By Agnes Kirabo

learning route 2With support from Action Aid Uganda, FRA and officials from Ministry of Agriculture, Animal Industry and Fisheries set off on the first ever Learning Route on the week of 27th November. The focus of this weeklong trip was to establish the efficiency and effectiveness of the implementation of the Single Spine Agricultural Extension system since its approval by cabinet in 2014. Whereas a year may seem too short to measure efficiency and effectiveness, it is again too long to neglect tracking the implementation and delivery of such a critical service.

The learning route was not only taken by FRA, Action Aid and MAAIF but included members of the Non-State Actors Working Group on Agricultural Extension (UNFFE, CSBAG, Jenga Africa and the media).  The route that covered districts of Amuria, Ngora, Kumi, Kaberamaido, Pader, Nwoya, Amuru, Apach, Gulu Namutumba, Kapchorwa, Katakwi and Soroti provided a platform for engagement between farmers, Local Government officials and other stakeholders with officials from MAAIF regarding the Single Spine. The route further gave an opportunity to the learners to have interactions with selected farmers to have the practical experience of agricultural extension service delivery.

Among the key observations made was that the conceptual description of the Single Spine is far different from the structural layout approved by Government. The former is more inclusive, interactive and recognizes the contribution of various stakeholders to the provision and delivery of agricultural extension. The approved structure by cabinet on the other hand represents the traditional system of public provision and delivery of extension with an additional elaboration of the newly established Directorate at national level.

The contradicting circulars regarding the recruitment of extension workers issued to local government during the year brought to the learners’ attention the many gaps between the theory and reality of the Single Spine approach. Although there was general consensus that all districts received not less than 90 million to undertake recruitment, there was no consensus or harmonized approach undertaken among the visited districts. It was further learnt that many districts had not embarked on the recruitment 5 months away to the end of the financial year.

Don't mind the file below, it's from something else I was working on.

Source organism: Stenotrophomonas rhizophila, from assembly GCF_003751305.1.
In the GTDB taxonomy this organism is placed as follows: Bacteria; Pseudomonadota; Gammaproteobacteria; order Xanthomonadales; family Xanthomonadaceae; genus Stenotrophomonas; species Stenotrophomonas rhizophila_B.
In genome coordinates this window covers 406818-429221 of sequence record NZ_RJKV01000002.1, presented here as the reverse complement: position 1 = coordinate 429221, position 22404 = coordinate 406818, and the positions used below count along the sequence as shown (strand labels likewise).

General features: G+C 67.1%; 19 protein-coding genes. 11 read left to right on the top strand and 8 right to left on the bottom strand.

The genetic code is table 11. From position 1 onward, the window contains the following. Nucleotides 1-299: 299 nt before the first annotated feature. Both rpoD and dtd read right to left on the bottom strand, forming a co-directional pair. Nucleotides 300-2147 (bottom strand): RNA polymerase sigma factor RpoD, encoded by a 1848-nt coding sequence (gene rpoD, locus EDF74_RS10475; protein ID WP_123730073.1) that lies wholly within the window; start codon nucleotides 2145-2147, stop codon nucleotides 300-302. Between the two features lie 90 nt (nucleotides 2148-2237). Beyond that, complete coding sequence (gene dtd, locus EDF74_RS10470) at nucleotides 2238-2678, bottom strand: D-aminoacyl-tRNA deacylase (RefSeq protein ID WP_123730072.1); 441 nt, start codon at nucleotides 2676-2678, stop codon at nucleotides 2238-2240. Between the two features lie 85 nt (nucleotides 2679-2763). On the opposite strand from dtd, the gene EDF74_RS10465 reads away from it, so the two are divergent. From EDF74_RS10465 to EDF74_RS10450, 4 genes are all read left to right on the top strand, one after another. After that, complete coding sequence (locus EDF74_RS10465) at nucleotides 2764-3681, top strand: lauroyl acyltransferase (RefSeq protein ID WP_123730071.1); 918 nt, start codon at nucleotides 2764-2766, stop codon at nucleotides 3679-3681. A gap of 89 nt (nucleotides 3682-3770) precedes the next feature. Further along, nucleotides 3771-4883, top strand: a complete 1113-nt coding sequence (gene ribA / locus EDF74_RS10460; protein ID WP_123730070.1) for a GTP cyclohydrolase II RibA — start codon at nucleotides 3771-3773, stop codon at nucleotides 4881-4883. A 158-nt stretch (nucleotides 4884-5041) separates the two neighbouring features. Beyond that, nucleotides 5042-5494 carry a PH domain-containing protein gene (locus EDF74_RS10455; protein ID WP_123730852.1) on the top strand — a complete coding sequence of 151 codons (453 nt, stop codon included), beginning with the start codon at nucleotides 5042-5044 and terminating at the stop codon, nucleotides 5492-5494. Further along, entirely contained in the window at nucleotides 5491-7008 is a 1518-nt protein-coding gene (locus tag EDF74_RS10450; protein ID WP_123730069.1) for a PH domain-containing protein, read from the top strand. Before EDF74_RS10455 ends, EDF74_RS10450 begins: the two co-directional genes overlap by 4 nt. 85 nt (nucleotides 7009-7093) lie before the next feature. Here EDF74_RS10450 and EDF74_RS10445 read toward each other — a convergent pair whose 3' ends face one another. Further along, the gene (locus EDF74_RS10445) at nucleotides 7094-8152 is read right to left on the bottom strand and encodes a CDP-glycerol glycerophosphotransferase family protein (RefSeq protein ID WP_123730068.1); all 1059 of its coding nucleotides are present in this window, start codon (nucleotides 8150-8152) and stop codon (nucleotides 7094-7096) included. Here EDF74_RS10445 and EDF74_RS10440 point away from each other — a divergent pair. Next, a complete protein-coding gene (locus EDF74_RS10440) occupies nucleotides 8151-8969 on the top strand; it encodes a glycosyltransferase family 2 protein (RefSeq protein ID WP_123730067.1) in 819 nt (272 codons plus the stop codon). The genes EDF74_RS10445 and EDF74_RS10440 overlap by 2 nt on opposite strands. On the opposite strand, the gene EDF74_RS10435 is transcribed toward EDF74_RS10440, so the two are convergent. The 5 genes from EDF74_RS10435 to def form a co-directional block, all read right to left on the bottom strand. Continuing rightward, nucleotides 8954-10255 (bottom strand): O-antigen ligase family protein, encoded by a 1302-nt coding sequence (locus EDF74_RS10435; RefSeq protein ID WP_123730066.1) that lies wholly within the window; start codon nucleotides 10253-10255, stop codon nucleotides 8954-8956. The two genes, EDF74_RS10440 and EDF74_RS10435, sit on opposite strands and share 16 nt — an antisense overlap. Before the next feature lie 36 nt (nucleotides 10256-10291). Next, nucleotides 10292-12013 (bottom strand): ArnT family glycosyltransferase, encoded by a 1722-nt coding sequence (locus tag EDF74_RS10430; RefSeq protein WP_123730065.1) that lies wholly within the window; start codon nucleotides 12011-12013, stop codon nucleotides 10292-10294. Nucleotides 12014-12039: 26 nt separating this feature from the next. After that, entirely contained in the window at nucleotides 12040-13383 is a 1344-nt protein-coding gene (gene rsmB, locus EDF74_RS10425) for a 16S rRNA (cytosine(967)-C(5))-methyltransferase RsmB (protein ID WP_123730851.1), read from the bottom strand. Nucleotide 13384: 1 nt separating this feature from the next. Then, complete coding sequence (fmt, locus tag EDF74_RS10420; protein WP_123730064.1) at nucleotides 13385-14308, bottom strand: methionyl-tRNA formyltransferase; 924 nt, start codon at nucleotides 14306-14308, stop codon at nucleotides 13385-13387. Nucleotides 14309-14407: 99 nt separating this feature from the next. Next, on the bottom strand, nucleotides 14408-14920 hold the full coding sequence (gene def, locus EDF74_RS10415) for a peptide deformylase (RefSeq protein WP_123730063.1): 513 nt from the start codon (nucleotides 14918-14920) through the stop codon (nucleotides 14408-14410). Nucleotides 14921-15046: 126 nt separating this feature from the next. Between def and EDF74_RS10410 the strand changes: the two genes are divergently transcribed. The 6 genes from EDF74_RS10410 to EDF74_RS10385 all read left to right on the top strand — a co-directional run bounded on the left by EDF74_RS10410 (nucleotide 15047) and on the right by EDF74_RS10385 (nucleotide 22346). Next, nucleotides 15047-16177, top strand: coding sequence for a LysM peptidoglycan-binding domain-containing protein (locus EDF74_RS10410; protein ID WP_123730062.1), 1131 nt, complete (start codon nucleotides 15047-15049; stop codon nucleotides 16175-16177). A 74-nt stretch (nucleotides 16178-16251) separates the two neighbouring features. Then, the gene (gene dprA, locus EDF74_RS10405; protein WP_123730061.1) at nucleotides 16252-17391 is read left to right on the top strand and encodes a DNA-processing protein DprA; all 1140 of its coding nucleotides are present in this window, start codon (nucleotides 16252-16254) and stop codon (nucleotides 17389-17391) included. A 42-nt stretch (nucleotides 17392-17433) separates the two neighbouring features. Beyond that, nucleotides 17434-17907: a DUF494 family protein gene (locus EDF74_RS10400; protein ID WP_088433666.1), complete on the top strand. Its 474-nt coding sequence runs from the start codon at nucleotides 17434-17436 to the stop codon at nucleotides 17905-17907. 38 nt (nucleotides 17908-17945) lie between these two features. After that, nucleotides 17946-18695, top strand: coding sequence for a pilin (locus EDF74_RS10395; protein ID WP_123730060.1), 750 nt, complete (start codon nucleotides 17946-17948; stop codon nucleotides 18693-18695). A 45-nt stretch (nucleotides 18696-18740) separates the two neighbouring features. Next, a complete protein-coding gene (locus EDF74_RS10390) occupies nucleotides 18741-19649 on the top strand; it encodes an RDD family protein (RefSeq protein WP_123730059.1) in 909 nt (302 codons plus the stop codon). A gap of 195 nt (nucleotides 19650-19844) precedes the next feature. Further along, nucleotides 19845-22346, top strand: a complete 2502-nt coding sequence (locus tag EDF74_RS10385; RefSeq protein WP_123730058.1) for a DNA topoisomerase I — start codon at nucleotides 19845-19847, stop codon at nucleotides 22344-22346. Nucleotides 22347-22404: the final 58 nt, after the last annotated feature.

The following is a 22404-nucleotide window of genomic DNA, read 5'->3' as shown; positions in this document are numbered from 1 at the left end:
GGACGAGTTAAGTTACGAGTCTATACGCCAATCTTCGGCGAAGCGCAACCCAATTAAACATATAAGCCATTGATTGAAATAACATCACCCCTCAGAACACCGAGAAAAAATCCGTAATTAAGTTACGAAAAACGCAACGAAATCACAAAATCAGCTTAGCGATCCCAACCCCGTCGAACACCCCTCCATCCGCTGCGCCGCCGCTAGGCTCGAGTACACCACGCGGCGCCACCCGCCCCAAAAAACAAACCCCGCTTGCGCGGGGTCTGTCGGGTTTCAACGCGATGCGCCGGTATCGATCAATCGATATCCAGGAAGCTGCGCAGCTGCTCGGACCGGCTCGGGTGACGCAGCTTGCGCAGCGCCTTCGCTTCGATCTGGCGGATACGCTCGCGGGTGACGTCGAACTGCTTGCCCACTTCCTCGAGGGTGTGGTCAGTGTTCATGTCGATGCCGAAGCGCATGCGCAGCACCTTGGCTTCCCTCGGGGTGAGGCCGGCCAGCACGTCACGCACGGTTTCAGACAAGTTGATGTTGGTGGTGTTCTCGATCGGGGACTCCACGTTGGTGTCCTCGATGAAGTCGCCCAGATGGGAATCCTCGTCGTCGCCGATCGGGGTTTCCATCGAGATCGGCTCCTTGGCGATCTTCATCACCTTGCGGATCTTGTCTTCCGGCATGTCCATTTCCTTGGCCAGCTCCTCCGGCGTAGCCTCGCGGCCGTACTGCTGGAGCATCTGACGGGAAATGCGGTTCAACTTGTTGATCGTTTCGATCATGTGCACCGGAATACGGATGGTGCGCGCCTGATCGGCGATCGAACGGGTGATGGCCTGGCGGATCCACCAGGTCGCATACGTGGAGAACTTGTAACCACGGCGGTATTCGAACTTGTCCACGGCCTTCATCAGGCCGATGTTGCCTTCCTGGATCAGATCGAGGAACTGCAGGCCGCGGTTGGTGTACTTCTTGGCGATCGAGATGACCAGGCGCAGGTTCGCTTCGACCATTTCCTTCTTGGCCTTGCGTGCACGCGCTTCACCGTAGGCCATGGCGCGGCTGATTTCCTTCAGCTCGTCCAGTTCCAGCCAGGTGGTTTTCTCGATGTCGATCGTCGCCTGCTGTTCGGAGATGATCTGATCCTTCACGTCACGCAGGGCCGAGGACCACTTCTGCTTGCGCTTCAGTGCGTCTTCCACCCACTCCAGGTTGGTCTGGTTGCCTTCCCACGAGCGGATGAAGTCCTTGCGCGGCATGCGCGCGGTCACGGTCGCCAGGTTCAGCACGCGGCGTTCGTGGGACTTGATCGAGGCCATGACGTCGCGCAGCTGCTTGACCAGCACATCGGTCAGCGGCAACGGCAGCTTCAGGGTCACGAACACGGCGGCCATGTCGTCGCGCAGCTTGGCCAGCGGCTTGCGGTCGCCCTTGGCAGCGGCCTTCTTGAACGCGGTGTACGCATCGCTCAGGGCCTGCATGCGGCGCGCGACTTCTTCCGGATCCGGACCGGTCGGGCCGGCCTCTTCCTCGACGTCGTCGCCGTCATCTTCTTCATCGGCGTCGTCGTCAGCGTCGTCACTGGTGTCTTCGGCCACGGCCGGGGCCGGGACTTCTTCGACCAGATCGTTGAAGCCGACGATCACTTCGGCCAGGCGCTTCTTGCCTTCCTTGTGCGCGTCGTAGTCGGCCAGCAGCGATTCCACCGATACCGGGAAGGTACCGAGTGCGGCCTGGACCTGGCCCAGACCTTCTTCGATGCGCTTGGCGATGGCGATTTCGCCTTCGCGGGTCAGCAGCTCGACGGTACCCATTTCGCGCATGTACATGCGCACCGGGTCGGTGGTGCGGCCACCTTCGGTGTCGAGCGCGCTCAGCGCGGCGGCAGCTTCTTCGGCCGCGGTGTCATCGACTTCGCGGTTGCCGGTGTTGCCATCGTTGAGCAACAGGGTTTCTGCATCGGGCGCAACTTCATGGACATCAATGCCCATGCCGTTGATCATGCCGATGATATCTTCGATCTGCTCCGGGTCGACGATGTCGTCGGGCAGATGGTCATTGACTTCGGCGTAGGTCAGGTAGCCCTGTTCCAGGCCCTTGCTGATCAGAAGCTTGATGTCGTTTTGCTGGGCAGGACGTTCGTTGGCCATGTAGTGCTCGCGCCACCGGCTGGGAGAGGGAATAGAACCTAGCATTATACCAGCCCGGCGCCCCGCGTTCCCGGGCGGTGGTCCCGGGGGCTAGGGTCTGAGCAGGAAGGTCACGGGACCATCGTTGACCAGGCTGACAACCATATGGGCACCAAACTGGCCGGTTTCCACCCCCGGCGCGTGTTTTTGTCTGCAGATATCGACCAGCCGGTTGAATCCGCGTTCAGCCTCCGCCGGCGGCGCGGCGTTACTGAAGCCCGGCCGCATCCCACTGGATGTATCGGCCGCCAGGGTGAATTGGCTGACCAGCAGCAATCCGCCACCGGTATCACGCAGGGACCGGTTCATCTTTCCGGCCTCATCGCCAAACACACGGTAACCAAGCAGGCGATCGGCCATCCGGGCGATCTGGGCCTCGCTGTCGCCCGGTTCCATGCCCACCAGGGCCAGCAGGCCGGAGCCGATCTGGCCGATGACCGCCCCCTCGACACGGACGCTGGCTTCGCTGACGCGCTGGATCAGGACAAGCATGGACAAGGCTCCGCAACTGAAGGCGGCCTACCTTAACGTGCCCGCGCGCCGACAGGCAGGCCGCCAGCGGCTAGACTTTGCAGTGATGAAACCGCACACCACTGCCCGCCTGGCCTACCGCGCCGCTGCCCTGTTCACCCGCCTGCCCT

The learners further learnt that although local governments had received money for recruitment, none of these has a wage bill to facilitate the recruited staff to reach out to farmers. This poses a risk of the duplication and replication of the challenges of the public traditional agricultural extension system that was disbanded in 2000 citing challenges of poor outreach, inefficiency and ineffectiveness among others.

Another observation learners made was that farmers look at agricultural extension in a more holistic view to include production, natural resource management, forestry, indigenous knowledge, marketing, primary health care, knowledge and technology transfer; and nutrition. With the absence of marketing, farmers do not have a feel of the value of agricultural extension.

The farm visits too provided a mixture of learning experiences. Although there was considerable visible increase in production and productivity, access to agricultural extension was never cited as a priority contributing factor. The farmers who have had previous experiences and exposure based on interactions and strategic positioning with the previous NAADS appeared to be more progressive, beating the dynamics of production and marketing compared to their counterparts who have not had such opportunities.

Radio and fellow farmers were mentioned in high priority as key sources of agricultural extension followed by NGOs. The confusion between NAADs, Operation Wealth Creation and the Single Spine seem to be growing instead of being addressed. The learners broadly concluded that there is a distinctive disarray between the realities and the structure presented, approved and being implemented.

It was further concluded that the gap between MAAIF, the newly created directorate and local governments needs to be closed in terms of communication, interaction, planning, financing and implementation. Furthermore, the approved structure of the single spine needs further review to make it inclusive and cover the most important aspects of agricultural extension as well as the multiple providers of agricultural extension. More questions regarding the NAADS secretariat and its relationship with the single spine were raised than answered. This was not different from the matters of Operation Wealth Creation.

The single spine agricultural extension system may have taken root following the approval of cabinet, establishment of the directorate and the start of the recruitment of extension workers. However, the root maybe so blunt to touch the base (farmers) where it is needed most or the structure may be too hard to allow its penetration. There is therefor need to address the structural challenges of the system and the infrastructural bottlenecks around the system.

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